John the Baptist had an important ministry, in the footsteps of the great prophet Elijah, preparing his generation to receive Christ.
John impacted the nation of Israel and far beyond. Decades after John’s death Paul met a group of devout followers of God at Ephesus who had been baptised with “John’s baptism” of repentance. At the same time an orator named Apollos travelled through many nations preaching John’s messages.
Both the Ephesian believers and Apollos had to be brought up to date with the revelation of Jesus Christ as the fulfilment of John’s preaching. Yet for John’s message to have gone so far and wide we see that the impact of his preaching is quite impressive.
What John Preached
The Bible gives several insights into John’s preaching. First mention is in Matthew’s history of the life of Christ.
“In those days came John the Baptist, preaching in the wilderness of Judea, And saying, Repent for the kingdom of heaven is at hand. For this is he that was spoken of by the prophet Isaiah, saying, The voice of one crying in the wilderness, Prepare the way of the Lord, make his paths straight.” Matthew 3:1-3
Matthew tells us that John preached in the wilderness and the summary of his message is “Repent for the Kingdom of Heaven is close at hand”. Matthew also tells us John came in fulfilment of a prophecy from Isaiah.
Matthew’s assertion that John fulfilled a prophecy from Isaiah is confirmed by Dr Luke, who did his own research into the life and Christ and recorded his findings in the gospel of Luke. Luke discovered that John’s father saw an angel which foretold John’s birth and said John would fulfil the very same prophecy Matthew records, see Luke 1:13-17 and also Luke 3:2-6.
Dr Luke summarised John’s preaching as Matthew did, with a simple sentence, but adding detail Matthew did not mention.
“Annas and Caiaphas being the high priests, the word of God came unto John the son of Zacharias in the wilderness. And he came into all the country about Jordan, preaching the baptism of repentance for the remission of sins” Luke 3:2,3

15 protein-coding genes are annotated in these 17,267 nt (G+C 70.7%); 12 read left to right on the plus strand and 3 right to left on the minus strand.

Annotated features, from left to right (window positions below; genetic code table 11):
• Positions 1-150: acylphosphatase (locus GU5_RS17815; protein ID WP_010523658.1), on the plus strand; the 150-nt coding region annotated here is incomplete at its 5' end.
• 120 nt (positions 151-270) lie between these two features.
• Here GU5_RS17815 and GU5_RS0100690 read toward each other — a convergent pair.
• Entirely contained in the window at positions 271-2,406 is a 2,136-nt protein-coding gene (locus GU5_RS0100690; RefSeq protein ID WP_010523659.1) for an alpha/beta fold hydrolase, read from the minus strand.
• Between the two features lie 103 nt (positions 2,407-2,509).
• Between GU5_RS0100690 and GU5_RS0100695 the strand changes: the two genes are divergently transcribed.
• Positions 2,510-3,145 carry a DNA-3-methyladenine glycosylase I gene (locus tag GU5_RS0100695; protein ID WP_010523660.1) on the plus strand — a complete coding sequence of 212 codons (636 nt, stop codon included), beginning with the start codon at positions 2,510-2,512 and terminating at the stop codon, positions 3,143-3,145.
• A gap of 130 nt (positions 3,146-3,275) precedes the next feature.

Six hundred years before John the Baptist the prophet Isaiah spoke about him and what he would say. Matthew declares that John is the fulfilment of a prophecy by Isaiah found at Isaiah 40:3-8.
“The voice of him that cries in the wilderness, Prepare the way of the LORD, make straight in the desert a highway for our God. Every valley will be exalted, and every mountain and hill will be made low: and the crooked will be made straight, and the rough places plain: And the glory of the LORD will be revealed, and all flesh will see it together: for the mouth of the LORD has spoken it. The voice said, Cry. And he said, What will I cry? All flesh is grass, and all the goodliness thereof is as the flower of the field: The grass withers, the flower fades: because the spirit of the LORD blows on it: surely the people are grass. The grass withers, the flower fades: but the word of our God will stand for ever.” Isaiah 40:3-8
Isaiah gives a rich insight into John’s message, summarised by Matthew’s simple account. We see that John was to preach in the wilderness, which Matthew recorded happening. John would also “prepare the way of the Lord”, by getting the people ready to receive Christ, which the gospels record taking place.
The preparation for Christ was to involve making a straight path, lifting up the lowly, humbling the proud, removing the deviations and the bumps. John’s simple and direct message levelled the field, directing all the people, great and small to take the same step of repentance.
All Flesh Is Grass
I love the prophetic account given by Isaiah about John the Baptist’s ministry. The New Testament historians don’t give any insight into how this prophecy was fulfilled, so let me bring it to life for you as I see it.
“The voice of the Holy Spirit directing John said ‘Cry’! And John the Baptist said, ‘What will I cry?’ The Spirit told John to cry out ‘All flesh is grass and will wither, no matter how beautiful it looks, but God’s Word will never wither or fail.’”
At this point I see John standing in the wilderness, alone. How many other people are going to be in the wilderness? None. Only lost shepherds and crazy people are hanging out in the wilderness, unless maybe someone is on their way to the Qumran community at the top end of the Dead Sea.
So John shouts at the top of his voice, into the barren hills, “All flesh is grass. Whatever you are doing it is a waste of time. You need to be listening to God, because He is real and what He does lasts.”
John’s voice echoes across the scrubby landscape. And off in the distance one or two lonely souls hear him preach and are immediately gripped by the Holy Spirit. They are cut to the depths of their heart and hurry home to get their friends and family to come and hear this voice.